Only let each person lead the life that the Lord has assigned to him, and to which God has called him. (1 Cor. 7:17)
Joseph Stalin once said, “A single death is a tragedy; a million deaths is a statistic.” Stalin, who was responsible for ordering millions of deaths as the leader of the Soviet Union, understood a fundamental reality of human nature: there is a limit to our comprehension, empathy, and energy.
Imagine God’s perspective of the world and everyone in it. He knows our thoughts, motives, actions, and yes – our futures. Time is no factor to the Lord. He comprehends your pain as well as he comprehends the growth cycle of a blade of grass no human eye will ever see. And he is actively engaged in everything. So, in short, he sees all and governs all.
On the other hand, we are severely limited. We are shaped by our biases from our upbringing and cultural environment. We live within the constraints of time and the laws of nature. In short, we see little and govern little.
If God is sovereign and he cares about your life in particular, that means every interaction you have with another person is a divine appointment. When you meet your neighbor at the curb taking out the trash, the God of the universe cares about what happens. When you put your kids down at bedtime, he cares about your prayers over them.
We cannot be everywhere at once. We cannot serve the needy everywhere at once. But we can serve those whom God has called us to serve. For some, that means selling everything and moving to Burma. For others, that means staying put and spreading the love of Christ where God has planted you.
You have a people. Want to know who your people are? Look around you. They are your people. They are the ones who need truth, love, and friendship. You are planted among a people group with great intention by the Lord himself. God makes no mistakes.
You also have a place. You have a neighborhood, a city, a state, and a country. Your people live within the community of your place. God calls us to invest in our place, to pray for it, and to cultivate it. Our well-being is at stake, as well as the well-being of others.
Jeremiah 17:9 says:
But seek the welfare of the city where I have sent you into exile, and pray to the Lord on its behalf, for in its welfare you will find your welfare.
You have been put in your place. I have been put in mine. Our communities are mission fields full of broken and needy people like us. As we bear one another’s burdens and seek good for our fellow man, we operate as instruments in God’s hand.
The sun will not catch your grass on fire – that is, unless you put a magnifying glass to it. If you magnify the energy of the sun and aim it at one particular area of your yard, it’ll start to smoke and eventually it’ll catch fire. In the same way, as we concentrate our efforts on serving the place to which we’re called (again, could be Burma or Birmingham), we will affect change which could ignite a movement.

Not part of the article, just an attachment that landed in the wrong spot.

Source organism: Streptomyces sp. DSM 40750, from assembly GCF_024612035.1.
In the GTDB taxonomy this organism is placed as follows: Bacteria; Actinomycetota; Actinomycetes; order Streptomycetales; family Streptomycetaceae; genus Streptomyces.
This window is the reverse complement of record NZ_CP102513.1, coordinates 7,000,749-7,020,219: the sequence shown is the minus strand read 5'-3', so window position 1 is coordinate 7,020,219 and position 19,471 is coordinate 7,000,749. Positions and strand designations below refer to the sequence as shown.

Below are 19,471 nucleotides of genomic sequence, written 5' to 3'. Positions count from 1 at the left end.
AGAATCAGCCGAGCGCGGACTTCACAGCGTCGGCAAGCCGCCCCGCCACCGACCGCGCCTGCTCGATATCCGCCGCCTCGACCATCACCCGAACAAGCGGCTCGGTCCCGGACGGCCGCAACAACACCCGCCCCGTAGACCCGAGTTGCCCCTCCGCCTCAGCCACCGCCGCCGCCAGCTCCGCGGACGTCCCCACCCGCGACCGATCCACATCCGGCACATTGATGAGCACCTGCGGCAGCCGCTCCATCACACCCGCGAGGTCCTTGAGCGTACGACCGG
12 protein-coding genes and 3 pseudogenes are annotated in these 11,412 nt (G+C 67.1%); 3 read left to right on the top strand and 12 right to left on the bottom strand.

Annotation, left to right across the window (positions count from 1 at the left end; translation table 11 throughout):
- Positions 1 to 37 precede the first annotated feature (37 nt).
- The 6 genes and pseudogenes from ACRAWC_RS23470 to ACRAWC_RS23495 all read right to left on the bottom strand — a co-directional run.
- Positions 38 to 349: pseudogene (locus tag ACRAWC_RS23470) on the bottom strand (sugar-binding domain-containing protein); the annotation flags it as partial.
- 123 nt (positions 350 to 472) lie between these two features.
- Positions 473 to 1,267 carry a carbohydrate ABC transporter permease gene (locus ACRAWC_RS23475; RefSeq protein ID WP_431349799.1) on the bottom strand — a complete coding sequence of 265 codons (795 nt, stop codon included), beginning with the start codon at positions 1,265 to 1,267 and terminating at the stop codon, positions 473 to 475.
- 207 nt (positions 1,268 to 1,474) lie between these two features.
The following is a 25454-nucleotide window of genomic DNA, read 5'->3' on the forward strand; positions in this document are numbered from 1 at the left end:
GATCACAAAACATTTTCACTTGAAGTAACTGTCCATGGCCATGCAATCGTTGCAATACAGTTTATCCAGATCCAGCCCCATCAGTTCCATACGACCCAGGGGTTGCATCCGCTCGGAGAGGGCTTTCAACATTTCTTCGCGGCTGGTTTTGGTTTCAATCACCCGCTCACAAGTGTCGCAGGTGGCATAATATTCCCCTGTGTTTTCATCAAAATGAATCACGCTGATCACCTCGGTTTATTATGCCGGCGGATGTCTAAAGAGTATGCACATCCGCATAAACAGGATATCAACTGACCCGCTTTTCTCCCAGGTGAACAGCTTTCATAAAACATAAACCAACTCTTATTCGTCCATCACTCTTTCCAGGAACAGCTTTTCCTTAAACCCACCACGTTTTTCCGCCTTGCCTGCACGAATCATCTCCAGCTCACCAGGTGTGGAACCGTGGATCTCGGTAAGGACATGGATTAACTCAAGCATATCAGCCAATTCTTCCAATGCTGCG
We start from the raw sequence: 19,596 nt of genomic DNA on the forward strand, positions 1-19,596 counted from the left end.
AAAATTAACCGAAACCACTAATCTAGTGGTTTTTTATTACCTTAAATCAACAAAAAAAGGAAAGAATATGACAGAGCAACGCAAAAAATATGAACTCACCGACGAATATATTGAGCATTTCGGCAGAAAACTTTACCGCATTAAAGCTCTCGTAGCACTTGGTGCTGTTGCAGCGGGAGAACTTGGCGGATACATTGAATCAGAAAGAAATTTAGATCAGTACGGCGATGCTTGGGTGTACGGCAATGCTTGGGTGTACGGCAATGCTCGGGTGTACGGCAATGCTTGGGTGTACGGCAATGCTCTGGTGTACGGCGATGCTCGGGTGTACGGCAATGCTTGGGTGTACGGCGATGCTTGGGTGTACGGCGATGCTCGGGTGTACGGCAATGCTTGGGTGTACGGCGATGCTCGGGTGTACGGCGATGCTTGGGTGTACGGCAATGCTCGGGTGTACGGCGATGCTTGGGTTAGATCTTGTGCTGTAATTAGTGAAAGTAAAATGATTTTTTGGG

Thus far I have been vague on purpose as to what I mean by “serving others” or “affecting change”. What do I mean by this?
The highest act of service addresses the greatest need with the best solution.
You and I – and all of our people that live in our place – are in desperate need. We are, all of us, broken and sinful people. We hurt others and we are all hurt by others. We have committed treason against God by creating countless faux objects of worship. We are sick with our sin and we need healing.
More than that, we are eternally sick. We are eternal beings. We will live forever. Our problem is not merely our behavior, it’s our identity. It’s stamped on our hearts in black ink. It’s a forever problem.
If I truly love you, I will seek to help you with your biggest problem. And your biggest problem is not that you’ve had a bad day (though that matters), but rather that your heart is sick and in need of salvation. Your greatest need is to be saved, renewed, and reborn. Me too. Jesus meets that need, and thus I must share him with you as best I know how.
God calls us to love our people and our place with his good news, his gospel. He does not call us to save people, but rather to share his love with those around us. He does the saving. We are broadcasters of his headlines, what he’s done and what he’s doing. We tell of his glory and strength and compassion. We imitate his kindness and care. We show up for people in need.
Consider your people and your place. Who could use an encouraging word? A hot meal? Who might need to hear about the love of Christ which surpasses all understanding? You cannot change the whole world, but, with God’s help, you can change yours.